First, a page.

This week Science Life is reporting from the 20th BIO International Convention, an annual gathering of biotech industry leaders, from pharmaceutical companies and insurance providers to technology firms and university researchers.
The Affordable Care Act is Here to Stay
Today’s first session focused on the elephant in the room at this conference, the Affordable Care Act and how it will affect the kind of research and development driving many of the companies and agencies in attendance. A constant refrain from many of the sessions at the conference has been that pharmaceutical and biotech companies have to find new ways to measure value in addition to revenue, especially in terms of quality of life for patients.
Each of the panelists had a different perspective on this issue, while mostly coming to the same conclusion: There is still a great deal of uncertainty about how the ACA will be implemented. Jonathan Blum, director of the Center for Medicare, said that the goal for his agency—arguably the biggest driver of change—is to shift payment systems from focusing on the cost of services to what happens to a patient over an “episode of care,” or a time period to deal with a particular health issue. There is tremendous variation across the country in how Medicare services are used, the associated costs and total quality delivered, he said, and a key focus of the ACA is to understand why these differences exist and standardize usage toward the common goal of better care.
The tricky part of this, however, is defining those measures of quality, a concern that has come up again and again during this conference. Marc Boutin, executive vice president of the National Health Council, a nonprofit patient advocacy group, said that this is an area where nonprofit organizations and disease advocacy groups can help, because they are accustomed to defining their success by outcomes—fewer deaths, fewer new diagnoses—rather than revenues. Developing more sophisticated qualitative measures will give companies new metrics on which they can compete, he said.
The underlying concern at this panel, and others, is that even now after parts of the ACA have been implemented, there is still a lot we don’t know about how it will work. Kristine Peterson, CEO of Valeritas, a small device manufacturer, said that the market to raise funds for new development is inherently skittish about uncertainty, and it’s difficult to build the five to ten years it may take to fully implement the ACA into an R&D plan. While everyone was certain that the ACA would ultimately improve care, the actual work to get there still seems very much up in the air.
Looking to the Future: Where Do We Go from Here in Addressing Alzheimer’s
The afternoon’s sessions took a turn back toward the kind of research on diseases left to be done in this environment, one of which—Alzheimer’s—may pose one of the greatest challenges. In a panel focused on the future of Alzheimer’s treatment and research, George Vradenburg, co-founder of advocacy group USAgainst Alzheimer’s, said, “We’re going the wrong way” on research for the disease. With death rates going up 60 percent each year, academics cannot publish new studies and complete clinical trials fast enough, he said, and pharmaceutical companies aren’t sharing enough data about their work to avoid wasted effort. The key, he said, is developing strategies for early intervention in patients with very mild or even no symptoms of cognitive decline, because by the time someone does demonstrate more serious symptoms, it’s too late.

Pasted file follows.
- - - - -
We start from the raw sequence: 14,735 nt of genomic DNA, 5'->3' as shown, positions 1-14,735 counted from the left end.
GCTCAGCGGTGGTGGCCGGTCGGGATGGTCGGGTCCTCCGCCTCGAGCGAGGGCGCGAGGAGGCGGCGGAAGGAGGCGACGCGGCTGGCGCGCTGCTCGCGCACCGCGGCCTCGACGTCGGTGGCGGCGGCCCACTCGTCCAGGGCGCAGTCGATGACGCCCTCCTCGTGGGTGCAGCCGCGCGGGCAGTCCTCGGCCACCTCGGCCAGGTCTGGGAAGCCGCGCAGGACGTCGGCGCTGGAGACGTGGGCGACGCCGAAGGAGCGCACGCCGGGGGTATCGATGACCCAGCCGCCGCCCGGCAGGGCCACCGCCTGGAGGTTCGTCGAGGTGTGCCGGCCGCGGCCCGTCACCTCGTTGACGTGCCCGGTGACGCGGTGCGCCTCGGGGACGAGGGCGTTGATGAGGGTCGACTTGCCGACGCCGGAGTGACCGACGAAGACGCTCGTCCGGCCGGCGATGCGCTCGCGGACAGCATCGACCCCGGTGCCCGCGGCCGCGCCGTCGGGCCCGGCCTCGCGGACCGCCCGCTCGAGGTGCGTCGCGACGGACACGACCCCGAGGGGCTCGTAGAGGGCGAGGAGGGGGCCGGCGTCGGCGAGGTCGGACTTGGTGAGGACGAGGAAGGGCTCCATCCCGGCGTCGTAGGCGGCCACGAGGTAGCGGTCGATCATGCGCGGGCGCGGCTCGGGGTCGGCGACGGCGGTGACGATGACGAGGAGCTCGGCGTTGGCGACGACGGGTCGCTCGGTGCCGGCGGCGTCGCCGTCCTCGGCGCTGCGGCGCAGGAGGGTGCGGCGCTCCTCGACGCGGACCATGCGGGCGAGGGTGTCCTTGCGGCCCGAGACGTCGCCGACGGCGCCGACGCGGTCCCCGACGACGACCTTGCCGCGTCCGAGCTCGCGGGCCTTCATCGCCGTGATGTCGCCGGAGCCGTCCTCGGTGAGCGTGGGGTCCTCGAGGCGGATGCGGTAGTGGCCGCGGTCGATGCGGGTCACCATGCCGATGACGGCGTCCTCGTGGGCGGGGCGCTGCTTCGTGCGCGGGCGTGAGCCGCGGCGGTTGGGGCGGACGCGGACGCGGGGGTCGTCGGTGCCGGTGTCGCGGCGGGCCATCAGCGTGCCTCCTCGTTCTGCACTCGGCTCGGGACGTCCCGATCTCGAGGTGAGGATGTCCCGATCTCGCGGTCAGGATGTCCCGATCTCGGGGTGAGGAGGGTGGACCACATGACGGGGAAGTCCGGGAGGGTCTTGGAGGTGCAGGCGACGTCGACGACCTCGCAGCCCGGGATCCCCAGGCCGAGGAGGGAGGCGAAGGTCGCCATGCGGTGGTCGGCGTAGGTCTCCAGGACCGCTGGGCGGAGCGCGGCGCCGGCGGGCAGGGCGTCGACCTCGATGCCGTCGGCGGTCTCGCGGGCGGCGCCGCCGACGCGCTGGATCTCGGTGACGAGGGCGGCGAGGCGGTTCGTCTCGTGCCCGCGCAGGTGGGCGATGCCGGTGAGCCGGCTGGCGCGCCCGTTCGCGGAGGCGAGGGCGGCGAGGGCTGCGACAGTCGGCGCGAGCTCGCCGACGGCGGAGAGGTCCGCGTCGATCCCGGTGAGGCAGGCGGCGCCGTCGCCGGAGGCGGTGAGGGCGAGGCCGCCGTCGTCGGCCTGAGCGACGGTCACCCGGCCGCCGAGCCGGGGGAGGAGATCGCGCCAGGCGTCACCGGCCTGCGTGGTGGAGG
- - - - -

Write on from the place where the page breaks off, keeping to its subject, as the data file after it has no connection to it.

Richard Mohs, a neuroscience research fellow at Eli Lilly, said that he is encouraged by recent studies on disease mutations and biomarkers that have been linked to Alzheimer’s, and echoed Vradenburg’s sentiment that the science is pushing us toward earlier intervention. The problem, he said, is that developing accurate measures of subtle, early cognitive decline is difficult. Sandra Weintraub from the Alzheimer’s center at Northwestern University spoke about some of the strategies her colleagues are developing to intervene at earlier stages, including a partnership with Chicago’s Lookingglass theater to host improv classes to help early onset patients preserve memory function. It’s part of a strategy she called “cope with hope,” or helping patients and caretakers dealing with Alzheimer’s cope with the disease until better treatments are developed.
Rare Disease Research at Comer Children’s Hospital
The last session of the day featured members of our own faculty from Comer Children’s Hospital talking about the kind of innovative research we’re doing to tackle rare pediatric diseases. First, Dr. Erika Claud, associate professor of pediatrics, spoke about her work on neonatal necrotizing enterocolitis, an inflammatory bowel disease that affects premature infants. A key to her research is understanding the gut microbiome in these infants to learn why some are able to thrive and others get sick. By utilizing advanced DNA sequencing through our partnership with Argonne National Laboratory, she and her colleagues are looking to formulate a therapy that can intervene by inducing a healthy microbiome in premature infants.
Finally, Dr. Elizabeth McNally, director of the cardiovascular genetics clinic, spoke about her research on the genetic defects that cause muscular dystrophy. Again, through our partnership with Argonne National Laboratory, she and her colleagues have identified strategies to treat MS and induce its milder forms through gene correction and protein replacement therapies. It’s the kind of exciting research that demonstrates what can be done through collaborations of the best minds in medicine and biotechnology, ending a day that started off with some gloom and doom on a high note.
More BIO International 2013 coverage from Science Life: